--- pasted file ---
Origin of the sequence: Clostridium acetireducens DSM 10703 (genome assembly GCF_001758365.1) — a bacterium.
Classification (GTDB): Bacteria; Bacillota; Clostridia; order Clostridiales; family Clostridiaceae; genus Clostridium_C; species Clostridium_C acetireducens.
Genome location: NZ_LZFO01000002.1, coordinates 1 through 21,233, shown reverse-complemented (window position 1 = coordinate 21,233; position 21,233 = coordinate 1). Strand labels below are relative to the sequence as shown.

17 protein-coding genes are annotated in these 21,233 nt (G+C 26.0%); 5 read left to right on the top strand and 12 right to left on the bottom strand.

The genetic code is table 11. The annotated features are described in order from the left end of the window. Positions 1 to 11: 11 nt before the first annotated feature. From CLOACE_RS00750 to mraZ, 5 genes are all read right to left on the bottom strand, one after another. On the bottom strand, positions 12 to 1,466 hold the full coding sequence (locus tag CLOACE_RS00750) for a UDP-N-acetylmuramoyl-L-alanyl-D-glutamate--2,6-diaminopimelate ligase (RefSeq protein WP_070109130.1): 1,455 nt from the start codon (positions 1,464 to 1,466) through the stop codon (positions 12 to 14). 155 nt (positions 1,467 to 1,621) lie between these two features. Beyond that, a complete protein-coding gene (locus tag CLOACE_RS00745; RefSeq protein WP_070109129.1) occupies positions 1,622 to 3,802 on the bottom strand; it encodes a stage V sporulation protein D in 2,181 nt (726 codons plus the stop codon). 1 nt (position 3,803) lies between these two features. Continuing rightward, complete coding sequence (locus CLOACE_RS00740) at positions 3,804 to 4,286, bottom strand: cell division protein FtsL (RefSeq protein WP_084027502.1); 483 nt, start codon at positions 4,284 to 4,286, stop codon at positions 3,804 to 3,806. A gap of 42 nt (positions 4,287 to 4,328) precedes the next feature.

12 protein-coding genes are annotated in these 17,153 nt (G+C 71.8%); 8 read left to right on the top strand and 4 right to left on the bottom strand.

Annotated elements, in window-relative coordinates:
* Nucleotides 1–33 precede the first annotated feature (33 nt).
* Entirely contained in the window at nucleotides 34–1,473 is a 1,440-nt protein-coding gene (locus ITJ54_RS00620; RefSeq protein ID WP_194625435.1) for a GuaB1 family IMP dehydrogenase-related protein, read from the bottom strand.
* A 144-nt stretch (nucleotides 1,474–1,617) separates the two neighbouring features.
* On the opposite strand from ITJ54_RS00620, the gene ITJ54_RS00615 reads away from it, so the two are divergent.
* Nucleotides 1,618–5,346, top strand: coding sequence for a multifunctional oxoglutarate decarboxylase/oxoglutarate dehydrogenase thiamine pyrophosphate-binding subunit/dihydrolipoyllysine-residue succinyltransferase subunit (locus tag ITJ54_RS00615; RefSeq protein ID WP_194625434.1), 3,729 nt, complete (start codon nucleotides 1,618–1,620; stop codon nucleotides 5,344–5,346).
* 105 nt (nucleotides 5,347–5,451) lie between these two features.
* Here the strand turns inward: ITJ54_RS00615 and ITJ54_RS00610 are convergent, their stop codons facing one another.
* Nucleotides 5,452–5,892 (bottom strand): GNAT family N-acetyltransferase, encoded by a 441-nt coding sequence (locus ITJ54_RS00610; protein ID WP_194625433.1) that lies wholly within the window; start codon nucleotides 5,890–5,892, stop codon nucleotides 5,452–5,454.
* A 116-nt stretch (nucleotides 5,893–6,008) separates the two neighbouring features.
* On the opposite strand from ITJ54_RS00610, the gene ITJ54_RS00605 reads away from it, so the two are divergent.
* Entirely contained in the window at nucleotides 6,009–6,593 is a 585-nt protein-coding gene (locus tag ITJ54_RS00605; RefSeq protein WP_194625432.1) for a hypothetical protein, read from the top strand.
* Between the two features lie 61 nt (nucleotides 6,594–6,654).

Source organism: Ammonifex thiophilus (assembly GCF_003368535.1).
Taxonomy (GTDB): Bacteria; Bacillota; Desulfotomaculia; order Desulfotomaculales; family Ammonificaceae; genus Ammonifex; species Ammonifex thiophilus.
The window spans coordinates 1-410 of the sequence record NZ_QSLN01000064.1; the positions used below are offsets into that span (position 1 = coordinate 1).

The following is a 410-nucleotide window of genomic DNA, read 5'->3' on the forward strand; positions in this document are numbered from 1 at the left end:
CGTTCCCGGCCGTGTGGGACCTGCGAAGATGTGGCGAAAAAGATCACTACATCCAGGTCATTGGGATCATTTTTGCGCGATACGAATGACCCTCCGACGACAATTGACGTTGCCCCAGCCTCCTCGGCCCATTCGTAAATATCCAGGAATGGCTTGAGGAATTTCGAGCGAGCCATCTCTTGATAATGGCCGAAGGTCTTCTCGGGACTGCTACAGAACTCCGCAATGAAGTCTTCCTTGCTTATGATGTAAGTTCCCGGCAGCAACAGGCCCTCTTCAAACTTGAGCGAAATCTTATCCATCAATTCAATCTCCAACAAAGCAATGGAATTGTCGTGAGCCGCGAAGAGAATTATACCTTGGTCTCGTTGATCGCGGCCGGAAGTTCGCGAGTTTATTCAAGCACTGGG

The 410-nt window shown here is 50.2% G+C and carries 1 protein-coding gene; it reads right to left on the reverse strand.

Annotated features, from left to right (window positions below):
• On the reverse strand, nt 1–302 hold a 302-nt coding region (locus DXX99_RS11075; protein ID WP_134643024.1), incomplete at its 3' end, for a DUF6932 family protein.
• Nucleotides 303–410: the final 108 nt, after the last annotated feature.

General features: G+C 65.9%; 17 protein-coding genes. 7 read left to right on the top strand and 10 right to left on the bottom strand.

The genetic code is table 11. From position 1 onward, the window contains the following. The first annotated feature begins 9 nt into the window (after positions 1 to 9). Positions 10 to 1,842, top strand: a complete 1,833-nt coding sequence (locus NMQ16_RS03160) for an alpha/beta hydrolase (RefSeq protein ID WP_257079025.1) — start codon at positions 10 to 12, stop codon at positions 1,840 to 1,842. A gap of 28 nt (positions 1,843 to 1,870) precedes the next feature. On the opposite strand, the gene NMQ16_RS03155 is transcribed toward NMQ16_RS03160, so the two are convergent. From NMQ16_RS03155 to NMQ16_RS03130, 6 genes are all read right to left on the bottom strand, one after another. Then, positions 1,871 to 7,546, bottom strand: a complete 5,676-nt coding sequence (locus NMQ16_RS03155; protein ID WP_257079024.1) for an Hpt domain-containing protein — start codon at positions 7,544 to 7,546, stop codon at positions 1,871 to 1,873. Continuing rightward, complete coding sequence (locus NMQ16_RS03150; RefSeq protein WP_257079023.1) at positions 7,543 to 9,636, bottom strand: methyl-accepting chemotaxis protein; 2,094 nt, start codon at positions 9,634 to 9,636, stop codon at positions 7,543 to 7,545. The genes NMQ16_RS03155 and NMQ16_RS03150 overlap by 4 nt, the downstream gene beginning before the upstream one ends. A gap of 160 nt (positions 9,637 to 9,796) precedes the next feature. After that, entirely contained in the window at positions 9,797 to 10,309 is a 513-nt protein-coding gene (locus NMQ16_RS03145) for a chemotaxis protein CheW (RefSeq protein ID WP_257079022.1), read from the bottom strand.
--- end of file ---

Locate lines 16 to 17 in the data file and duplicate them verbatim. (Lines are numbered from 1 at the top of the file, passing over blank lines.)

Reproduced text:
* A 116-nt stretch (nucleotides 5,893–6,008) separates the two neighbouring features.
* On the opposite strand from ITJ54_RS00610, the gene ITJ54_RS00605 reads away from it, so the two are divergent.